RBS has set aside a £400 million fund for a complaints scheme to return complex and opaque fees wrongfully charged to 4,000 of the 12,000 companies, many of which were forced into insolvency, that were handled by the bank’s discredited Global Restructuring Group (GRG) between 2008 and 2013. This follows the publishing of preliminary findings of an FCA investigation which astonishingly found that two thirds of these customers were potentially viable businesses. Compensation for fees will be small consolation to those owners who lost their businesses because of GRG’s actions. Any money will go the administrators and liquidators of the businesses and not the owners.
So, what of the other businesses not in the 4,000? Many owners are still mounting a class action against the bank? Well, they will just have to plough on. Maybe the FCA report will never see the light of day and this is just a pre-emptive move to cloud the issue. Let’s hope the Government is not fooled by this. These business owners should be compensated and the banks should bear the costs of their misdeeds “pour encourager les autres”.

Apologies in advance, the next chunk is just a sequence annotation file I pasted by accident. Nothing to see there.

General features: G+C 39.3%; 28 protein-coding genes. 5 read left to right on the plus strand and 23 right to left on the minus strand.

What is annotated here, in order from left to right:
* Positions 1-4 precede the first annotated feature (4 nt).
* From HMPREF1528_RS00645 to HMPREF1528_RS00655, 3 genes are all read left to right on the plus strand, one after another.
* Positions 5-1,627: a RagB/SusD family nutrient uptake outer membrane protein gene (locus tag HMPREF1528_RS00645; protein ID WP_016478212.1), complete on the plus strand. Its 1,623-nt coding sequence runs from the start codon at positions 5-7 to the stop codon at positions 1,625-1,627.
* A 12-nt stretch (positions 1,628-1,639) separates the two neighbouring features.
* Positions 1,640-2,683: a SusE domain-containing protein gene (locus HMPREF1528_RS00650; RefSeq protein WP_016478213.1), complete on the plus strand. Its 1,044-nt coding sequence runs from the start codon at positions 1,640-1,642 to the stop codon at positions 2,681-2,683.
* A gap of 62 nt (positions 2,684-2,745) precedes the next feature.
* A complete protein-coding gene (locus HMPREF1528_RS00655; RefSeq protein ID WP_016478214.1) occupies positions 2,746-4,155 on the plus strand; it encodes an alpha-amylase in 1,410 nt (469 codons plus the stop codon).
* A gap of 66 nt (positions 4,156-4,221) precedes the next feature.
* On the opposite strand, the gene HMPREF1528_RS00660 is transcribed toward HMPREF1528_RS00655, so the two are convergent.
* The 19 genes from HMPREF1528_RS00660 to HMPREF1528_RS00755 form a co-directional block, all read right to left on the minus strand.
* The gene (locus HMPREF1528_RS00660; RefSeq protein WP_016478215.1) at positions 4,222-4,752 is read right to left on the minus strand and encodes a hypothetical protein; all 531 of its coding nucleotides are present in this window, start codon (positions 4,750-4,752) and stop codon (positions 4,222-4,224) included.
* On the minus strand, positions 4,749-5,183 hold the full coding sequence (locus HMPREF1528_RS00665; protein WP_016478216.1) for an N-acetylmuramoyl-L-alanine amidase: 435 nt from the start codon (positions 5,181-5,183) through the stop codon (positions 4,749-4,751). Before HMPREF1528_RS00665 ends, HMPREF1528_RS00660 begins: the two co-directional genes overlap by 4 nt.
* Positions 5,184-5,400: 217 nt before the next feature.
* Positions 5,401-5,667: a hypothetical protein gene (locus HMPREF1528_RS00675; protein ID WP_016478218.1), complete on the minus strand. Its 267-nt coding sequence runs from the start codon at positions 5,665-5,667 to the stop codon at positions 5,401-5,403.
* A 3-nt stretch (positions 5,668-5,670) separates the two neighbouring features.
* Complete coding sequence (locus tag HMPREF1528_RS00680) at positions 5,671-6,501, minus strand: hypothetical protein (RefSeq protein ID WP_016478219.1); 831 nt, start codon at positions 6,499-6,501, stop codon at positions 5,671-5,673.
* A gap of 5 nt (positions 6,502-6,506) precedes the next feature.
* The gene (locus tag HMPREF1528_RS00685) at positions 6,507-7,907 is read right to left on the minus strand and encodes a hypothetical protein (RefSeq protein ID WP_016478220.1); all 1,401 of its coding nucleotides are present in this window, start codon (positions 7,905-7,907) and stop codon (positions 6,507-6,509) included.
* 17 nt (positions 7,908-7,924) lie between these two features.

Destroying viable businesses is no way to run an economy. Proposals by the Insolvency Service to introduce a pre-insolvency moratorium period are under consideration. The sooner these are enshrined in Insolvency Law the sooner the balance between debtor and creditor in a business that can be saved can be achieved. This quite frankly is good for the banks and good for the country. Maybe some good will come out of the GRG saga after all.
Alan Tilley – Managing Partner & Chairman, BM&T
9th November 2016